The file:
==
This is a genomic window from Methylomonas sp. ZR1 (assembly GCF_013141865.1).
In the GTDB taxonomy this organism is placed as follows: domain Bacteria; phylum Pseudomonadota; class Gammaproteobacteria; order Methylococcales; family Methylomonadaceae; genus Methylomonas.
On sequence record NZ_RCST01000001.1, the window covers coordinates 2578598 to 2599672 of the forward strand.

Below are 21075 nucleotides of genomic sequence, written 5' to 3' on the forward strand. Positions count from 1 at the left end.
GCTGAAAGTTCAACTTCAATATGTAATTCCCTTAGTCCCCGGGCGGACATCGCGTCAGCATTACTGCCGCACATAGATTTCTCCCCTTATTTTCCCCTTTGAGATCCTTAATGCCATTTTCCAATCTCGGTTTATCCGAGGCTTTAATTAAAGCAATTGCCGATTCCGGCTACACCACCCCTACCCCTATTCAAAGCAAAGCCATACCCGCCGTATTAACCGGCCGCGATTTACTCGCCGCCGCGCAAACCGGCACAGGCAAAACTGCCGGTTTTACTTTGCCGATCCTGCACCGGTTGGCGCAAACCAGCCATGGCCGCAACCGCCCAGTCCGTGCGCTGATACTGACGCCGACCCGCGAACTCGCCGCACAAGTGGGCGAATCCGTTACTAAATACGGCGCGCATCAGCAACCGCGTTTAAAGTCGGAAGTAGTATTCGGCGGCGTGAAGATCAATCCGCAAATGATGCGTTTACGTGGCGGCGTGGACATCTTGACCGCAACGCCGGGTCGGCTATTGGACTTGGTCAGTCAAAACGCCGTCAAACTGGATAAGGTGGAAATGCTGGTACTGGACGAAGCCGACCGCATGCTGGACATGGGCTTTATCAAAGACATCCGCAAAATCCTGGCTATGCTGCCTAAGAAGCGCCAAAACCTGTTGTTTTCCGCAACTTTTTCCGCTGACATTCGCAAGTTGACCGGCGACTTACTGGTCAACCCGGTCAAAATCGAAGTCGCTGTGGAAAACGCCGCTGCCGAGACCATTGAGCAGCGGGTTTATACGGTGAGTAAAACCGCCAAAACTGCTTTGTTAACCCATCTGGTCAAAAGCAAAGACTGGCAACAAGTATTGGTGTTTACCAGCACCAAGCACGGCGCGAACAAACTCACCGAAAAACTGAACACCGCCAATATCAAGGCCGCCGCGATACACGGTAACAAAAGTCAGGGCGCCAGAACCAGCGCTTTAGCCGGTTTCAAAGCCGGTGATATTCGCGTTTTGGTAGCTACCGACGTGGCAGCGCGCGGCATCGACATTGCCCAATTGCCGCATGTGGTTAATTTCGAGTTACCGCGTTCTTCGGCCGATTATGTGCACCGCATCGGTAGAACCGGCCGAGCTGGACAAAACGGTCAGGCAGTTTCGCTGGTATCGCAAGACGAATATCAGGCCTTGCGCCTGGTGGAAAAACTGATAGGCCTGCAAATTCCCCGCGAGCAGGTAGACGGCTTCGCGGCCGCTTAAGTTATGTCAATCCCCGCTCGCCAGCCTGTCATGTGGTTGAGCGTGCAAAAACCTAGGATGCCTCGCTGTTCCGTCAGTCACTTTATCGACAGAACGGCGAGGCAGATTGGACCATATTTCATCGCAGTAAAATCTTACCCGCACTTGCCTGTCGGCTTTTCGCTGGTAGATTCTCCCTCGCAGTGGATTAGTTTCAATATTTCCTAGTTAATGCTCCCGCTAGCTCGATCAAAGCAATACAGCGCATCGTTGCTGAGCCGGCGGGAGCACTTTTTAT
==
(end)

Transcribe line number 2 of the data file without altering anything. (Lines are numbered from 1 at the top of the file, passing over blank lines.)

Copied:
In the GTDB taxonomy this organism is placed as follows: domain Bacteria; phylum Pseudomonadota; class Gammaproteobacteria; order Methylococcales; family Methylomonadaceae; genus Methylomonas.